In the Spotlight

Sholeh Wolpé

Sholeh Wolpé

Los Angeles, California       Member Since: 2005

About: Poet and literary translator Sholeh Wolpé was born in Iran and grew up in the Caribbean and Europe before settling in the United States. She is the author of three poetry collections, Keeping Time with Blue Hyacinths (forthcoming, March 2013), Rooftops of Tehran, and The Scar Saloon; a book of translations, Sin: Selected Poems of Forugh Farrokhzad; and editor of two anthologies, The Forbidden: Poems from Iran and Its Exiles and Breaking the Jaws of Silence: Sixty American Poets Speak to the World (forthcoming, March 2013). She is a regional editor of Tablet & Pen: Literary Landscapes from the Modern Middle East and also a contributing editor to the Los Angeles Review of Books.

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Who is your favorite literary character?
Oskar in The Tin Drum, by Günter Grass. He is a complex, tragic, funny, unpredictable, and ever-evolving character.

Your favorite literary line?
“The real voyage of discovery consists not in seeking new landscapes, but in having new eyes,” Marcel Proust.

What are you reading right now?
Several books simultaneously (which is something I often do). The books of poems I have out are Pleasure Dome by Yusef Komunyakaa, Far Side of the Earth by Tom Sleigh, and Every Seed of The Pomegranate by David Allen Sullivan. This last one is about the war in Iraq and was sent to me by the author. For fiction, I’m reading The Blood of Flowers by Anita Amirrezvani, which is about a young woman facing her fate in seventeenth-century Persia. And for nonfiction, I have just picked up The Hidden Reality by Brian Green, which is about multiverse, as opposed to the universe. Fascinating.

Do you own an e-reader? How has it changed your relationship to books?
I have an iPad, and, yes, I have bought and downloaded many books on the device, an act that has more to do with my uncontrollable addiction to buying books than my e-book reading habits. I prefer a real book—something I can hold in my hands, shine a light on, flip the pages of, and write in its margins. As for poetry, I don’t think e-books can be trusted to format it correctly. However, e-books are marvelous for nonfiction because you can underline and categorize and easily retrieve information.

What do your books look like once you’ve finished reading them?
Some people say one must respect books and not write in them. I guess in that regard I am shamelessly irreverent. I write in the margins, underline passages, and dog-ear my favorite pages. It’s the only way I can go back to the conversations I've had with these books.

When you give a book as a gift, do you write an inscription?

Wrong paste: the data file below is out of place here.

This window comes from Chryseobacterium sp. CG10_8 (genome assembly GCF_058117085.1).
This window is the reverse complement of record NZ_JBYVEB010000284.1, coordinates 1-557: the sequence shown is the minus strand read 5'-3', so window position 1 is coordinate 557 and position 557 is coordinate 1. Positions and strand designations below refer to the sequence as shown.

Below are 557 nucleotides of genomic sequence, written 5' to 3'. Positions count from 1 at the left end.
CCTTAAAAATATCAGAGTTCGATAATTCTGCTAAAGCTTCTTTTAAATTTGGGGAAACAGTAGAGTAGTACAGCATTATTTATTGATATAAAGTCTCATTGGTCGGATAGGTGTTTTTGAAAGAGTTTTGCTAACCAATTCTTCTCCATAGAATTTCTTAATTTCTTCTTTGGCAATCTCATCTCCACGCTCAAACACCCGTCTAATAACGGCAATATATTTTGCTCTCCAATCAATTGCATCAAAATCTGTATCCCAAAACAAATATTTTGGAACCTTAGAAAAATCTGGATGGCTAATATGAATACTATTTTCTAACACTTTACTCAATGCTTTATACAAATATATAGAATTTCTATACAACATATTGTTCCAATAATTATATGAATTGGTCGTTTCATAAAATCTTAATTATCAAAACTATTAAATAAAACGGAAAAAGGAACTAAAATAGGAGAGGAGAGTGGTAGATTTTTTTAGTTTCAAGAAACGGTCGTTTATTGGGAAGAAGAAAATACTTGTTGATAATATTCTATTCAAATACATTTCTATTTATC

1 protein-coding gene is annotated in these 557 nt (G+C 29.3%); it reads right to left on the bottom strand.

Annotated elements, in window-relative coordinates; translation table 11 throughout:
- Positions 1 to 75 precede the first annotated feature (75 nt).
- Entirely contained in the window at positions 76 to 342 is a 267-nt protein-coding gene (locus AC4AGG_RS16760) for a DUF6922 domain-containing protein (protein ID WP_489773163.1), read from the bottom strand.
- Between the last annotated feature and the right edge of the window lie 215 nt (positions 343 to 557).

Doesn’t everyone?

Who encouraged you to be a writer?
I am the only writer in a very large family of doctors, dentist, pharmacists, and business geniuses. They are an amazing bunch but they don’t know what to make of me. I have been their scandal maker, rebel, and the unpredictable child who became even more capricious as a woman. No one really encouraged me to write; in fact I was often discouraged. Perhaps that is exactly what I needed to plow ahead.

Describe your writing process.
When I’m working on a project with a deadline, I don’t get out of the house for days. I don’t see anyone. Complete isolation. I listen to a set of CDs, called Nighttime Classics, over and over. It’s music from Dvorák, Schumann, O’Hara, Ortiz, and many other masters. These particular pieces are so well absorbed by my mind that their beauty does not interfere with my creative process. I’ve never really had a writer’s block. My problem is not having enough time. I make notes or write extensively in notebooks. Then, when I find a good stretch of time, I go back to them. Sometimes the best notes or poems are the ones I have no memory of writing. It is as if they were dictated to me. It’s a strange experience. It’s like revisiting dreams you had forgotten you dreamt.

What is your favorite thing to do when you should be writing but just can’t find the motivation?
Lajos Egri in The Art of Dramatic Writing makes a great point about the creative process. He writes, “The sun, along with its other activities, creates rain.” I love quantum physics, comedians, opera, eating watermelon, theater, the game of Pente, and many other things including a crazy attachment to the color red. All this makes me the writer that I am, and so long as I keep myself whole and connected to what fascinates me, my motivation to write will remain intense.

What are you working on right now?
I am co-translating (with Mohsen Emadi) Walt Whitman’s Song of Myself into Persian. It is part of a beautiful and timely project sponsored by the International Writing Program at the University of Iowa. The project's website was launched three weeks ago. They are releasing the poem one section per week in eight languages. You can also hear me read each section in Persian. The work has been challenging and exhausting, but also very rewarding.

I’m also revising my play Shame, which is about two Muslim Iranian-American sisters and a man who is in love with one of them. Through the course of the play, they all come to terms with their own sexuality and personal freedom under the ever-present cultural umbrella of "shame" and "virtue."  The play is going to be performed in Los Angles as a staged reading for prospective producers. And I’ve been busy blogging for Best American Poetry for a week this month.

Share a favorite AWP conference moment.
My favorite moment repeats itself over and over every time I see a friend I haven’t seen since the last conference walk toward me with a big smile.

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